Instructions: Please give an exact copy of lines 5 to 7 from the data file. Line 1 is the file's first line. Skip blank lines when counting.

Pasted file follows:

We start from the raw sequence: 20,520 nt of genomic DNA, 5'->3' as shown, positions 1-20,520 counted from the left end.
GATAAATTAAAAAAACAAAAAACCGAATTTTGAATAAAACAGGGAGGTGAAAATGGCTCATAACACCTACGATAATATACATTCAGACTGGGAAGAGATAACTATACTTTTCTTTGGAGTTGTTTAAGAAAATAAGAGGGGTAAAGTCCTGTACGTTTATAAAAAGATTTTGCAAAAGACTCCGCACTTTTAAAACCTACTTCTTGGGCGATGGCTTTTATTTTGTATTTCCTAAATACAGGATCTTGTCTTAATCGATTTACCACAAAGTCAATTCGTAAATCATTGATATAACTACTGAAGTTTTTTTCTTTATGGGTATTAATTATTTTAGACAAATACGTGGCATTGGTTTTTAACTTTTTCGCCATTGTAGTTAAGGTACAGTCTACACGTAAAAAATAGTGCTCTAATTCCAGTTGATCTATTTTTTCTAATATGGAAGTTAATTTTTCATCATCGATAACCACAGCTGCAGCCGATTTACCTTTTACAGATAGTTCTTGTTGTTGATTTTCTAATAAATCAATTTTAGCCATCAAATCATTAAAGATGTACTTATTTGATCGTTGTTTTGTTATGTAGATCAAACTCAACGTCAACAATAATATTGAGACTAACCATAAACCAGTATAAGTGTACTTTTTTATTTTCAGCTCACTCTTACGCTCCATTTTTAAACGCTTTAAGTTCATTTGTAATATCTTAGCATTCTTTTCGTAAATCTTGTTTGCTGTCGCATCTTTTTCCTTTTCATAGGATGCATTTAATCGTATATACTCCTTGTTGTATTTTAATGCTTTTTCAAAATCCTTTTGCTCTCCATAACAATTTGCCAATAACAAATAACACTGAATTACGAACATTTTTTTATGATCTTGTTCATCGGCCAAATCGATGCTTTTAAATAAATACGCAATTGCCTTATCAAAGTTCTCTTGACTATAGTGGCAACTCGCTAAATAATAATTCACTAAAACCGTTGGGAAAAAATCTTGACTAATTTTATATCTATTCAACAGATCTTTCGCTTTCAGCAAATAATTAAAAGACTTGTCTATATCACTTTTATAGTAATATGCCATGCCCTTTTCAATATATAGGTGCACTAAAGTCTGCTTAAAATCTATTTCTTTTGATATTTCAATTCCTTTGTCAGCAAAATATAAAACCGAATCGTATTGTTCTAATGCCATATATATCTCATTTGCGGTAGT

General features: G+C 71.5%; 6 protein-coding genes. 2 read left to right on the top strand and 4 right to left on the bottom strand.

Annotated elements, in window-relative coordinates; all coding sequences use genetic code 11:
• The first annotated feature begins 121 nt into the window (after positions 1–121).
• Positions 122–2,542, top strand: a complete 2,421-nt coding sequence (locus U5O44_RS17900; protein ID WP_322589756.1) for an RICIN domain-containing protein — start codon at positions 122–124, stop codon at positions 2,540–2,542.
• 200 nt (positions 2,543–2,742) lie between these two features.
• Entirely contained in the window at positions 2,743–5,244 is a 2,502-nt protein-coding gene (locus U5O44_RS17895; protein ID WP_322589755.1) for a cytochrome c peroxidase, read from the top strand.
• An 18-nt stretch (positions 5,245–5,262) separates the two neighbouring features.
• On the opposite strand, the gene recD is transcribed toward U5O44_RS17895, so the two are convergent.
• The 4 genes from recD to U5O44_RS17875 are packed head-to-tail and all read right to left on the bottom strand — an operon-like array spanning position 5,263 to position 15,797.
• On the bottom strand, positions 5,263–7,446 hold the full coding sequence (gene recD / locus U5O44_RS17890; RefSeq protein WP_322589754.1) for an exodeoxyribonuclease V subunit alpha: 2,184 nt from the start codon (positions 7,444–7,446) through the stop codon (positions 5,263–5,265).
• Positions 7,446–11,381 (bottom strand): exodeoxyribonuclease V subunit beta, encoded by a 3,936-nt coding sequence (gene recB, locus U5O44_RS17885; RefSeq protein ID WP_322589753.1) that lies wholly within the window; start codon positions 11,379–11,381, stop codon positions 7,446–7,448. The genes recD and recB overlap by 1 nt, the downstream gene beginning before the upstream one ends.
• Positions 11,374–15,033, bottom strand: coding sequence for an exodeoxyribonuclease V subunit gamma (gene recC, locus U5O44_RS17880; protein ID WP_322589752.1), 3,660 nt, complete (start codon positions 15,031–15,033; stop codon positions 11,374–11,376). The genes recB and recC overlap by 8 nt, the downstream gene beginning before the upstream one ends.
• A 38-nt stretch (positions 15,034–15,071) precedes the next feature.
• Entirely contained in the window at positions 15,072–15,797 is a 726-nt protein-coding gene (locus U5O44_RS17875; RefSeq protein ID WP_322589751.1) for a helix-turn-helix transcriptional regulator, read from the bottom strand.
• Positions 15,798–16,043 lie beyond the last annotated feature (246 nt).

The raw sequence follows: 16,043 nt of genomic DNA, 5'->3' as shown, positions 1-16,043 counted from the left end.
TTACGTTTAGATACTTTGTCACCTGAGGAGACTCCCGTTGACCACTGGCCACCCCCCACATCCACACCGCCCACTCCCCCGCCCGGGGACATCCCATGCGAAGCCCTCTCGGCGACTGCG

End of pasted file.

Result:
• The first annotated feature begins 121 nt into the window (after positions 1–121).
• Positions 122–2,542, top strand: a complete 2,421-nt coding sequence (locus U5O44_RS17900; protein ID WP_322589756.1) for an RICIN domain-containing protein — start codon at positions 122–124, stop codon at positions 2,540–2,542.
• 200 nt (positions 2,543–2,742) lie between these two features.